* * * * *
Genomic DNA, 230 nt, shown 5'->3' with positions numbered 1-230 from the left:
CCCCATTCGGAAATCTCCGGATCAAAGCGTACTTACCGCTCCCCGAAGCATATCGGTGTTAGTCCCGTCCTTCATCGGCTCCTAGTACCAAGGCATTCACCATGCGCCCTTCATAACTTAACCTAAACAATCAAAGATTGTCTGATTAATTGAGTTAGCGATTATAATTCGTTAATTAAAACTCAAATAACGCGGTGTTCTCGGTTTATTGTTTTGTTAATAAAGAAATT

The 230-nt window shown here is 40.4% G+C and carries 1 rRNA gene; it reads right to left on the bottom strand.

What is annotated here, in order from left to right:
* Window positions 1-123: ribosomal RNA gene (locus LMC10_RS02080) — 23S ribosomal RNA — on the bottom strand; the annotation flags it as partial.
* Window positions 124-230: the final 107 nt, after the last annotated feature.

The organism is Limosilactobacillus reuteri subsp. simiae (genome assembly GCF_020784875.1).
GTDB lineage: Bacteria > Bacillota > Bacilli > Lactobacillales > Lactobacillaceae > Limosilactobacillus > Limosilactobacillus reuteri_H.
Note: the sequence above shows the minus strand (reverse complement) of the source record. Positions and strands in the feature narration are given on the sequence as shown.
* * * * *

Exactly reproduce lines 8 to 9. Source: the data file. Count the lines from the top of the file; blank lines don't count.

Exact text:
GTDB lineage: Bacteria > Bacillota > Bacilli > Lactobacillales > Lactobacillaceae > Limosilactobacillus > Limosilactobacillus reuteri_H.
Note: the sequence above shows the minus strand (reverse complement) of the source record. Positions and strands in the feature narration are given on the sequence as shown.